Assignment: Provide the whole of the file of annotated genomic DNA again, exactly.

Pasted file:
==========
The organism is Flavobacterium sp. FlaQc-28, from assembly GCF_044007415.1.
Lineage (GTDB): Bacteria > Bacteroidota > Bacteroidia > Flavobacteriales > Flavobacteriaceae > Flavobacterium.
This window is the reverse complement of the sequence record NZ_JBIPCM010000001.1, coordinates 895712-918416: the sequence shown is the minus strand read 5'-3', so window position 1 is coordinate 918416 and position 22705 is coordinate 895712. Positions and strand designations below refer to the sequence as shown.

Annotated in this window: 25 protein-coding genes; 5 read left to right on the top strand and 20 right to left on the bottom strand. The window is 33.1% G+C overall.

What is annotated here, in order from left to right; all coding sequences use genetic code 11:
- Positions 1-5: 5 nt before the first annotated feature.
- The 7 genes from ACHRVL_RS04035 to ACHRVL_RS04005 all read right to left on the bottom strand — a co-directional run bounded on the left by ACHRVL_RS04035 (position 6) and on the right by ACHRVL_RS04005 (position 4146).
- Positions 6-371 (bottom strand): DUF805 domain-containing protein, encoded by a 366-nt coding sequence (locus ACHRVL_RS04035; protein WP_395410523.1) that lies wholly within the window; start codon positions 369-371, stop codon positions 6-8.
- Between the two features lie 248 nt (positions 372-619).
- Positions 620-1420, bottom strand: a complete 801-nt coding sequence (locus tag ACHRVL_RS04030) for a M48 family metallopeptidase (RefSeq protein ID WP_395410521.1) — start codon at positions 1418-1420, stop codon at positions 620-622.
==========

The organism is Flavobacterium sp. FlaQc-28, from assembly GCF_044007415.1.
Lineage (GTDB): Bacteria > Bacteroidota > Bacteroidia > Flavobacteriales > Flavobacteriaceae > Flavobacterium.
This window is the reverse complement of the sequence record NZ_JBIPCM010000001.1, coordinates 895712-918416: the sequence shown is the minus strand read 5'-3', so window position 1 is coordinate 918416 and position 22705 is coordinate 895712. Positions and strand designations below refer to the sequence as shown.

Annotated in this window: 25 protein-coding genes; 5 read left to right on the top strand and 20 right to left on the bottom strand. The window is 33.1% G+C overall.

What is annotated here, in order from left to right; all coding sequences use genetic code 11:
- Positions 1-5: 5 nt before the first annotated feature.
- The 7 genes from ACHRVL_RS04035 to ACHRVL_RS04005 all read right to left on the bottom strand — a co-directional run bounded on the left by ACHRVL_RS04035 (position 6) and on the right by ACHRVL_RS04005 (position 4146).
- Positions 6-371 (bottom strand): DUF805 domain-containing protein, encoded by a 366-nt coding sequence (locus ACHRVL_RS04035; protein WP_395410523.1) that lies wholly within the window; start codon positions 369-371, stop codon positions 6-8.
- Between the two features lie 248 nt (positions 372-619).
- Positions 620-1420, bottom strand: a complete 801-nt coding sequence (locus tag ACHRVL_RS04030) for a M48 family metallopeptidase (RefSeq protein ID WP_395410521.1) — start codon at positions 1418-1420, stop codon at positions 620-622.